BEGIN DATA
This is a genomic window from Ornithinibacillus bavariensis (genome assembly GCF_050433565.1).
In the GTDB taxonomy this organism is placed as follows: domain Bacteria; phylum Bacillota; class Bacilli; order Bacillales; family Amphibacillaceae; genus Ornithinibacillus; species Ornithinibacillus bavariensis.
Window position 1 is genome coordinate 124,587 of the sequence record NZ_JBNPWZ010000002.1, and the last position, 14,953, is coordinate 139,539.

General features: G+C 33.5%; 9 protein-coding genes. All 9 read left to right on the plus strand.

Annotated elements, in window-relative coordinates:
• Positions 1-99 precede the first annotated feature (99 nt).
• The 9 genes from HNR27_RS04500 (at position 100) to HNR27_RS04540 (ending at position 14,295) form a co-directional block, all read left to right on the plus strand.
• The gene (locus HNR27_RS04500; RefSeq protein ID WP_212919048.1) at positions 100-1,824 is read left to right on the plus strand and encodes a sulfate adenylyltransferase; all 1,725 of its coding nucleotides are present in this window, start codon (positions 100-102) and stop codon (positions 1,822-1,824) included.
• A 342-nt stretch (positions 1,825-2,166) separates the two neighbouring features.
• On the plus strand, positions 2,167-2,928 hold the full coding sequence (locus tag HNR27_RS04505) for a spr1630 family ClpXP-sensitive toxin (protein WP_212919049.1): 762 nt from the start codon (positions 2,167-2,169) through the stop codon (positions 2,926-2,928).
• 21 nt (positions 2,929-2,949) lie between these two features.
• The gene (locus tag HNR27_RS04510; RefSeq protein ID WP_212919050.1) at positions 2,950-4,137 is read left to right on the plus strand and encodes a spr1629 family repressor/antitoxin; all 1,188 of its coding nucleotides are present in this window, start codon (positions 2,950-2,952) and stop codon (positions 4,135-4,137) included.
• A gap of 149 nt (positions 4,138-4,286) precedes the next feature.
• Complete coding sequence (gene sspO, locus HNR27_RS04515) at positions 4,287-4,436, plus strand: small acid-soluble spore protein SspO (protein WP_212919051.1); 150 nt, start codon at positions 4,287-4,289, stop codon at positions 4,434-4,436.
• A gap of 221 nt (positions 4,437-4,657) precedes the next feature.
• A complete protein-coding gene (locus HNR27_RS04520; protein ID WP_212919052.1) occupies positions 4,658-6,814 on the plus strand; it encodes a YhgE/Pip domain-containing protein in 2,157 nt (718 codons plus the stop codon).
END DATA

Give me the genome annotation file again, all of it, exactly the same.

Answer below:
This is a genomic window from Ornithinibacillus bavariensis (genome assembly GCF_050433565.1).
In the GTDB taxonomy this organism is placed as follows: domain Bacteria; phylum Bacillota; class Bacilli; order Bacillales; family Amphibacillaceae; genus Ornithinibacillus; species Ornithinibacillus bavariensis.
Window position 1 is genome coordinate 124,587 of the sequence record NZ_JBNPWZ010000002.1, and the last position, 14,953, is coordinate 139,539.

General features: G+C 33.5%; 9 protein-coding genes. All 9 read left to right on the plus strand.

Annotated elements, in window-relative coordinates:
• Positions 1-99 precede the first annotated feature (99 nt).
• The 9 genes from HNR27_RS04500 (at position 100) to HNR27_RS04540 (ending at position 14,295) form a co-directional block, all read left to right on the plus strand.
• The gene (locus HNR27_RS04500; RefSeq protein ID WP_212919048.1) at positions 100-1,824 is read left to right on the plus strand and encodes a sulfate adenylyltransferase; all 1,725 of its coding nucleotides are present in this window, start codon (positions 100-102) and stop codon (positions 1,822-1,824) included.
• A 342-nt stretch (positions 1,825-2,166) separates the two neighbouring features.
• On the plus strand, positions 2,167-2,928 hold the full coding sequence (locus tag HNR27_RS04505) for a spr1630 family ClpXP-sensitive toxin (protein WP_212919049.1): 762 nt from the start codon (positions 2,167-2,169) through the stop codon (positions 2,926-2,928).
• 21 nt (positions 2,929-2,949) lie between these two features.
• The gene (locus tag HNR27_RS04510; RefSeq protein ID WP_212919050.1) at positions 2,950-4,137 is read left to right on the plus strand and encodes a spr1629 family repressor/antitoxin; all 1,188 of its coding nucleotides are present in this window, start codon (positions 2,950-2,952) and stop codon (positions 4,135-4,137) included.
• A gap of 149 nt (positions 4,138-4,286) precedes the next feature.
• Complete coding sequence (gene sspO, locus HNR27_RS04515) at positions 4,287-4,436, plus strand: small acid-soluble spore protein SspO (protein WP_212919051.1); 150 nt, start codon at positions 4,287-4,289, stop codon at positions 4,434-4,436.
• A gap of 221 nt (positions 4,437-4,657) precedes the next feature.
• A complete protein-coding gene (locus HNR27_RS04520; protein ID WP_212919052.1) occupies positions 4,658-6,814 on the plus strand; it encodes a YhgE/Pip domain-containing protein in 2,157 nt (718 codons plus the stop codon).